Whether or not the broker intended to mislead investors, the SEC has authority to issue sanctions against a company or persons acting as an unregistered broker-dealer in violation of the registration provisions of the Exchange Act. See United States v. Dixon 536 F.2d 1388 (2d Cir. N.Y. 1976). In the matter of RAM CAPITAL RESOURCES, LLC, MICHAEL E. FEIN, and STEPHEN E. SALTZSTEIN the court ruled that the SEC may issue sanctions, but not limited to, suspension from association with any broker or dealer for a period of twelve (12) months or more, and exceed $1 Million USD. See SEC Release No. 34-60149. Such sanctions constitute a felony under Form BD, which is the registration application for a broker-dealer license.
The US understands that international commerce is important and vital to a growing US economy and the SEC’s intent to help cultivate a healthy market for mutual benefit. As stated in the Guide, “[t]he SEC staff stands ready to answer your questions and help you comply with our rules.” The guide also includes the SEC’s contact information to help those that are interested find answers to questions regarding registration. When it comes to securities, even with bitcoin, permission is always better than forgiveness (because there is no forgiveness regardless of intent). See Dixon, 536 F.2d 1388.
Continue to Part 2
@BitcoinAnalyst from http://www.bitcoinbullbear.com, in response to: Are you still bullish on BTCUSD?
The added increase to BTCUSD and decrease in value over the last 5 days is likely the fault of MtGox. In a recent reply regarding an attempted withdrawal, the MtGox support team stated:
We apologize for the delay. Our Dwolla transfer system are currently on hold due to some update. We will notify you through this ticket once we have an update.”
On 1st of January, 2012, at 03:32:12 GMT, after selling GTC @ 6.7 USD/GTC, I requested a withdrawal to my Dwolla account. As usual I was told that the money should show up in my Dwolla account in “a few hours.” I waited nearly 48 hours before submitting a support ticket, to which I received the following statement:
We have located your transfer and it will become processed soon. At the moment we are experiencing with slight delay so it may take extra 1-2 days for it to become processed into your dwolla account. If the funds do not arrive within the stated days, please send us a message back to our support and we will further investigate into this matter.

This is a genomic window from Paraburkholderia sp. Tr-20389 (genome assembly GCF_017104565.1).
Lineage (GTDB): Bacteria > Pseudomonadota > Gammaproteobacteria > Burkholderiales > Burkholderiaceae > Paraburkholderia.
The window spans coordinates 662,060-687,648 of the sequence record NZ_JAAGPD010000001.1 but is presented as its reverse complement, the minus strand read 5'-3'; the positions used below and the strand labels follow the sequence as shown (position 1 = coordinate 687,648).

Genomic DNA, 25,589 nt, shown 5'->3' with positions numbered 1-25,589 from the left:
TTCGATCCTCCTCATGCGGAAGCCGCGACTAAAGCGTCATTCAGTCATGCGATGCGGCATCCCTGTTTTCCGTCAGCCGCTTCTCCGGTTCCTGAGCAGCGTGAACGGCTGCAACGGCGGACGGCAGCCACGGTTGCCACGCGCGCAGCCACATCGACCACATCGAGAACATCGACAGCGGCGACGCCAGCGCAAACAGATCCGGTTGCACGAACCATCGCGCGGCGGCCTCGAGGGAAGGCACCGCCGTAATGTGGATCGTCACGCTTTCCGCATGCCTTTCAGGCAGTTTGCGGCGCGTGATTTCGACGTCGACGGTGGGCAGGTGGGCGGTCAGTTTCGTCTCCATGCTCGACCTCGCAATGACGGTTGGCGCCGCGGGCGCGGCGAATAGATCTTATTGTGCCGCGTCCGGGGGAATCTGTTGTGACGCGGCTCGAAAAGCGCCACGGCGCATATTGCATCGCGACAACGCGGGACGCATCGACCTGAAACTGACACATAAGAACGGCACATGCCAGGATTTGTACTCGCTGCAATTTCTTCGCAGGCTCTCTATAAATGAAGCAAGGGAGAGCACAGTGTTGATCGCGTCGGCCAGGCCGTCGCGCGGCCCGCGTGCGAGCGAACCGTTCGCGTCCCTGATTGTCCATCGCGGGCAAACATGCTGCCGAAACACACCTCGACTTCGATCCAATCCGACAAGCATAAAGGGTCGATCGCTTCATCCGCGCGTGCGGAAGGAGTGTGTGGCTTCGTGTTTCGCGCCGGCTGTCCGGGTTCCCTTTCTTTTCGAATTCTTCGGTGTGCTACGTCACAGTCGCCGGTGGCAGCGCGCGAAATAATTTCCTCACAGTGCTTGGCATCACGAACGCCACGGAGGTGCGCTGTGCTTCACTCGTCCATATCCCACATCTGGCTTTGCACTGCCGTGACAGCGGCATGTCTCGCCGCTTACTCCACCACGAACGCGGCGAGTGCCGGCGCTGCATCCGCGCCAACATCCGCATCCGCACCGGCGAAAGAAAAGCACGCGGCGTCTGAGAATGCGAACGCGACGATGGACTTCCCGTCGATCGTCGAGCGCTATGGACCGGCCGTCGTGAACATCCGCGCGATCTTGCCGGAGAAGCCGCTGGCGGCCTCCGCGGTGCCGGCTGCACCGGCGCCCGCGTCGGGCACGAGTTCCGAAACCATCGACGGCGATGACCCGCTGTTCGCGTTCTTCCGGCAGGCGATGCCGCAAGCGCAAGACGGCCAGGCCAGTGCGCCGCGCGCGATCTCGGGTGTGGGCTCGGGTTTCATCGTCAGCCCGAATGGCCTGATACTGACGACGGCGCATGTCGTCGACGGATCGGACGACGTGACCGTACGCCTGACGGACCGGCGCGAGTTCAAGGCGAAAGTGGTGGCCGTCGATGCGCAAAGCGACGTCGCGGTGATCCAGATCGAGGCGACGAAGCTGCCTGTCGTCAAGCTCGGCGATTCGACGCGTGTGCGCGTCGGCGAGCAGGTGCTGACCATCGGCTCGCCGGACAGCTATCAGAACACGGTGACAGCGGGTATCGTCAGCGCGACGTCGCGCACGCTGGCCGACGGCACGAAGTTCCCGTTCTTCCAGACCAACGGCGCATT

After two days had past the transaction had still not taken place. I replied again, letting the MtGox support team know that Dwolla has still not received my withdrawal, however, my MtGox account reflected that I did not have the funds to trade any more either. The MtGox team responded:
We apologize for the delay. Our Dwolla transfer system are currently on hold due to some update. We will notify you through this ticket once we have an update.
Since then I have been effectively locked out of trading. MtGox will not let me continue trading the money that it has not yet deposited into my Dwolla account, and I still don’t have my USD. Furthermore, I am certainly not putting anymore GTC or USD into my MtGox account until this problem has been resolved.
My experiences seem to be coordinated with the recent market decline and increase in volatility. Since this is evidently a site-wide issue, many people have likely had similar experiences over the same time period. Thus, many other traders have also likely been effectively frozen. If so, it would explain the extreme volatility of GTCUSD, since volatility rises as liquidity dries up.
In the long run, neither MtGox nor the BTCUSD market will be affected by this issue. While It is essential for an exchange to provide liquidity and be trustworthy, this problem is no where near the magnitude of the flash crash of the NYSE. Furthermore, this liquidity shortage is artificially caused by technical mishaps, which is likely temporary and will make MtGox more stable as the exchange grows with the bitcoin market. Overall I have been generally pleased with MtGox, their services, and support; and I plan to resume trading as soon as this issue is fixed.